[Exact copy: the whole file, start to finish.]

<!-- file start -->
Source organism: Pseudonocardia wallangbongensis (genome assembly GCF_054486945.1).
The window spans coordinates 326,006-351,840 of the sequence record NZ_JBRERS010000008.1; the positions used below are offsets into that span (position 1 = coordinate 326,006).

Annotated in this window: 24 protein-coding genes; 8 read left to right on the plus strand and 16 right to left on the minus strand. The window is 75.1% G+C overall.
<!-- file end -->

Source organism: Pseudonocardia wallangbongensis (genome assembly GCF_054486945.1).
The window spans coordinates 326,006-351,840 of the sequence record NZ_JBRERS010000008.1; the positions used below are offsets into that span (position 1 = coordinate 326,006).

Annotated in this window: 24 protein-coding genes; 8 read left to right on the plus strand and 16 right to left on the minus strand. The window is 75.1% G+C overall.